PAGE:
The Facts About Frostbite - Symptoms and Causes
Many children and adults experience frostbite symptoms after spending time outdoors during the winter. As the temperatures drop below thirty-two degrees, areas of skin exposed to the cold for prolonged periods of time will freeze. This freezing causes the blood vessels in these regions to constrict, reducing blood flow and damaging the skin tissue. Most commonly, frostbite affects extremities like the nose, ears, fingers and toes.
Types of Frostbite
Like burns, there are three degrees of frostbite. The first degree of frostbite affects the surface of the skin and only affects the most outer layer of skin tissue. This level can be painful, but the frostbite symptoms typically fade after the skin is warmed. The second degree causes blisters on the skin but causes no major damage to skin tissue. The third degree of frostbite penetrates deep into the layers of the skin and causes permanent damage to skin tissue. All degrees of frostbite require medical care.
Common Frostbite Symptoms
Frostbite symptoms vary depending on the severity of the tissue damage. One of the early warning signs is a numbing sensation that gradually worsens. This sensation is often accompanied by pain or burning that feels similar to sunburn. The affected areas of skin may appear white, red, or have a purple hue. If any of these symptoms are present, it is important to get the person indoors before permanent damage to the tissue occurs.
In severe cases of frostbite, blisters may form in addition to the warning early signs. Skin can also look dark purple or black, which indicates that permanent tissue damage has occurred. Warming of severely frostbitten tissue can be extremely painful, and pain will continue longer than in superficial frostbite. In cases of severe frostbite, you should not attempt warming the tissue at home, but seek medical care immediately. Other conditions such as hypothermia or dehydration often occur with severe frostbite, and a doctor can treat those as well. Care should be taken not to walk on frostbitten feet, as strain and movement occurring before the blood vessels open can cause extensive damage.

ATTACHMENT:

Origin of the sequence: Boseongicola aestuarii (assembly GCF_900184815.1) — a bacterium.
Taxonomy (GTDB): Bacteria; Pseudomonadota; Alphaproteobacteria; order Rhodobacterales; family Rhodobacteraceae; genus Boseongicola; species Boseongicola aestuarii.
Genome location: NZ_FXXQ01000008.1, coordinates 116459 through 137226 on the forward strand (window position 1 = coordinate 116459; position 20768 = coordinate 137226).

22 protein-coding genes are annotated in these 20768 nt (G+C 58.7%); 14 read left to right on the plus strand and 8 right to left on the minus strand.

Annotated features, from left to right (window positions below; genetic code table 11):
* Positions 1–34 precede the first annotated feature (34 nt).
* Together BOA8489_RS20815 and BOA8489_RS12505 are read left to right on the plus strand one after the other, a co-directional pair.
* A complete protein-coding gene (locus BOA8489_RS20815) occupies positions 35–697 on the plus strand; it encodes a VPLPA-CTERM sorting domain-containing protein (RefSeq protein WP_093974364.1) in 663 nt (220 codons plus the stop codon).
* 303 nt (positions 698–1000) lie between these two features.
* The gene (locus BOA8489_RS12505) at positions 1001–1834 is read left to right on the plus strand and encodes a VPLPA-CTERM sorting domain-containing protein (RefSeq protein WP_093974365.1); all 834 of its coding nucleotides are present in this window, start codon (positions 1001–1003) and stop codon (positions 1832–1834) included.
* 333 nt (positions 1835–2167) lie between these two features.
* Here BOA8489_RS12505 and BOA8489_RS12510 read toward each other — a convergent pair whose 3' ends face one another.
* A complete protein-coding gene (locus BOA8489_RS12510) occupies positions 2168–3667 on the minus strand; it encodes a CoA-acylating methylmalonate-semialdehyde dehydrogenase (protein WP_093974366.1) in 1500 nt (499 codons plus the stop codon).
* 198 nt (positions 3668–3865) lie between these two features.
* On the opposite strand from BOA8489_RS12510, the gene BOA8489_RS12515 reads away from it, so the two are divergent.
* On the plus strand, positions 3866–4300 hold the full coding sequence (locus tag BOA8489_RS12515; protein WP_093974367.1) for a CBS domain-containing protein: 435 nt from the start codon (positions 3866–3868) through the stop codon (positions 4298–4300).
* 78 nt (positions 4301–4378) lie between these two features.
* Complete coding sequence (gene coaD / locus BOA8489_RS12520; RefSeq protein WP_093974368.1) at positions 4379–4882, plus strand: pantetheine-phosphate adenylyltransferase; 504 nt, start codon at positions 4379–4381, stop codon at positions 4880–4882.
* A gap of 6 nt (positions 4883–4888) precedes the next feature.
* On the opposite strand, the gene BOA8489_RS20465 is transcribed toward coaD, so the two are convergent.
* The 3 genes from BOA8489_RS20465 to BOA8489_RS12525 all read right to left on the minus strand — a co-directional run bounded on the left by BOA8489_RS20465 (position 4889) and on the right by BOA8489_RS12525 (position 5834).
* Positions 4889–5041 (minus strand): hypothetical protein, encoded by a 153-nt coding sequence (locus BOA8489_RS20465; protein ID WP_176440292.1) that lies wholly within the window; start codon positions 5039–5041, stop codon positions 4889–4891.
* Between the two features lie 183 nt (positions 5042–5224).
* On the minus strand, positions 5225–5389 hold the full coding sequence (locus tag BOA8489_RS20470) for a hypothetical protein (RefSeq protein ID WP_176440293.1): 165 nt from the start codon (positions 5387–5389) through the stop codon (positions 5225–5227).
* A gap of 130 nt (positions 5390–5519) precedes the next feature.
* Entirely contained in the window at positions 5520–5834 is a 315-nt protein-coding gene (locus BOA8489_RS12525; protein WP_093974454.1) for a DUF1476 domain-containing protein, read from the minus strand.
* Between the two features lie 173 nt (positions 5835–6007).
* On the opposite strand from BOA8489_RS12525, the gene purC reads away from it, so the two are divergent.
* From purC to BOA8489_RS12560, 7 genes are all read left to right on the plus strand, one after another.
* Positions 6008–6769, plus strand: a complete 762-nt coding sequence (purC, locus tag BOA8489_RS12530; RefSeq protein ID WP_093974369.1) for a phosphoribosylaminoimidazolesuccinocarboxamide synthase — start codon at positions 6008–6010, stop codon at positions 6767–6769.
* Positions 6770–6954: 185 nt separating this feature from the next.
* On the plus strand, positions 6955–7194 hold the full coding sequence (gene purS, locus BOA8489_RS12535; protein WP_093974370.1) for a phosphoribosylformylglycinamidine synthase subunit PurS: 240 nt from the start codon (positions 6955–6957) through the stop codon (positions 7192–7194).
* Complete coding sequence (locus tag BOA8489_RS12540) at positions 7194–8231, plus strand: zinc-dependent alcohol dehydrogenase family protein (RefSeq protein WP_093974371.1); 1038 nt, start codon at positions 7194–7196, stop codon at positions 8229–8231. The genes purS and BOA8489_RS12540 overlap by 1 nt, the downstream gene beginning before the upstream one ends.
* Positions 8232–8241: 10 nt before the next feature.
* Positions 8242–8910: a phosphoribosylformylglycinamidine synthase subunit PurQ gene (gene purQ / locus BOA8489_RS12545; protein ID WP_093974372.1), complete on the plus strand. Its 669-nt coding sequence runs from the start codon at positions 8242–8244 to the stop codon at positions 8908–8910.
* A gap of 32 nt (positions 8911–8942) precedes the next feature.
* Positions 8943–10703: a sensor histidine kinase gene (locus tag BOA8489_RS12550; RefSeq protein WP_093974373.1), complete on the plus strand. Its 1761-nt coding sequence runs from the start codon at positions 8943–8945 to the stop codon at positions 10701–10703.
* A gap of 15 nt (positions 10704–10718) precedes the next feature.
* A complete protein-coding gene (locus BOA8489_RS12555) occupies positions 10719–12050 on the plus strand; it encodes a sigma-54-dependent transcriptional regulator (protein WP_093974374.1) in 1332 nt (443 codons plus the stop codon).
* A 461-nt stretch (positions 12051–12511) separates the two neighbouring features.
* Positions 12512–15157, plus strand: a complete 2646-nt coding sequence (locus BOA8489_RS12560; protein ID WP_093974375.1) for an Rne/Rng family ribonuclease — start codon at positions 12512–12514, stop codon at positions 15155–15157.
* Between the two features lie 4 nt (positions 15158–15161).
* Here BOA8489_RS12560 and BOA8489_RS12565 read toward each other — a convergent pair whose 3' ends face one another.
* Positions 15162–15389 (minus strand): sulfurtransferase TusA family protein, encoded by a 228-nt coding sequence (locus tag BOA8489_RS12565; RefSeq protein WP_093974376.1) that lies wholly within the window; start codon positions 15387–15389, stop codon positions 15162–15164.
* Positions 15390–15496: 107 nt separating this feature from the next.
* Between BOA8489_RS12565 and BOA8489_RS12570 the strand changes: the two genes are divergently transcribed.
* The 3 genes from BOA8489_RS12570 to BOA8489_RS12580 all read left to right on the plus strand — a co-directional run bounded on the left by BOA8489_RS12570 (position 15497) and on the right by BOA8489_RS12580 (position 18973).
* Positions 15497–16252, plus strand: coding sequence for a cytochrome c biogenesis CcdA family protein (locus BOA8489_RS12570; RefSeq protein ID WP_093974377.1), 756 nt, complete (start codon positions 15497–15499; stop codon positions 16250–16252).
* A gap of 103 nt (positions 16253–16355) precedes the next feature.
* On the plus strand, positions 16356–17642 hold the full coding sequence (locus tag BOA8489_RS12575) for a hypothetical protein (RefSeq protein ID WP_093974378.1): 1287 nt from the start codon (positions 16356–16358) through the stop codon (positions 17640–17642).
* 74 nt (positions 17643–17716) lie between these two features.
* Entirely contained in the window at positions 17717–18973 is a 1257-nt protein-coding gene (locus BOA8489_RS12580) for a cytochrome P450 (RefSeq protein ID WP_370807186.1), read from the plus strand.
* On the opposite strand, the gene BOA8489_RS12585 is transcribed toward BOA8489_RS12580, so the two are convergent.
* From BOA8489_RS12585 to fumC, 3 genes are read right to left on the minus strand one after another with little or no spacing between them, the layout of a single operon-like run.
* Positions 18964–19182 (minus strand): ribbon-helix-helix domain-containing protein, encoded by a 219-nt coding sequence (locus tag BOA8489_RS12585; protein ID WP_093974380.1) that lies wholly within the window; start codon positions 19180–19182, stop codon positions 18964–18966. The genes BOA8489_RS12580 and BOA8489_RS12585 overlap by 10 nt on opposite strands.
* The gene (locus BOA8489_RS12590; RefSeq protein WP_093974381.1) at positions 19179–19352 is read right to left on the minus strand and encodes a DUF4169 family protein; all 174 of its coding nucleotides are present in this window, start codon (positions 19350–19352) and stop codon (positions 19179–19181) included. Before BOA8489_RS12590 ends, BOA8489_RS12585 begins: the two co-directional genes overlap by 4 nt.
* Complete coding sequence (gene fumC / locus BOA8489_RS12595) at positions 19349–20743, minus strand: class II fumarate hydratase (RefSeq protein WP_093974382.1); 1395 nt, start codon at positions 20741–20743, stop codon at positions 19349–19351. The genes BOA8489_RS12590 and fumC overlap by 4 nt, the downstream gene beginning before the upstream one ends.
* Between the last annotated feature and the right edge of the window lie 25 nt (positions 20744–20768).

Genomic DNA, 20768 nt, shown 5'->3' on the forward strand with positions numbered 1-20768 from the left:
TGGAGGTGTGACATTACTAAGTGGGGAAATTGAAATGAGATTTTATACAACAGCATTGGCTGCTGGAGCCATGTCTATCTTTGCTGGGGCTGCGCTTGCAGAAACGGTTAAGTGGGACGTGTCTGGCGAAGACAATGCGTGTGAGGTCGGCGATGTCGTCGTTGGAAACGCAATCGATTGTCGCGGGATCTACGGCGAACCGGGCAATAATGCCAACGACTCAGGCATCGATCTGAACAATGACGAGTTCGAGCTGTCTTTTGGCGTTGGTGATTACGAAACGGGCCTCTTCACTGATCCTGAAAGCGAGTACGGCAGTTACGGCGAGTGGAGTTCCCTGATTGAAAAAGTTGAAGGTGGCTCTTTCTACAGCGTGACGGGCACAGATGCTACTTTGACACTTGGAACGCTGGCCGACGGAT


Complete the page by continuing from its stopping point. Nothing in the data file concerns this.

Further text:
Long-term Effects of Frostbite
As the affected tissue heals, pain may subside, but frostbitten areas will remain tender and throbbing for weeks or, in severe cases, months. Once healed, areas of the body affected by frostbite may remain overly sensitive or have tingling sensations. If the tissue has died, it will have to be surgically removed by a medical professional. In severe cases of frostbite, amputations are common to prevent infection or gangrene.
It is very important to seek medical care in all cases of frostbite, even if the frostbite symptoms seem mild. Only a medical professional can determine the extent of tissue damage. A doctor can also supervise the warming of affected areas so that no further damage is done. Treatment of frostbite symptoms will continue past the initial thawing of affected tissues. Aloe vera gel is commonly applied to the affected areas to minimize the discomfort of the frostbite symptoms. In severe cases, doctors may wait several months before attempting surgery or amputation of frostbitten extremities to allow dead and living tissue to separate.
Because frostbite can be dangerous, prevention is very important. Ears, nose, and other extremities should be covered in cold weather. To protect the fingers from frostbite, mittens are more effective than gloves because the fingers are close together and can share warmth. Make sure boots and shoes are waterproof and wear layers of socks. Winter clothing should be loose enough that it won’t restrict blood flow to the extremities. Older people and those with conditions that affect blood flow like diabetes should take extra precautions to prevent frostbite.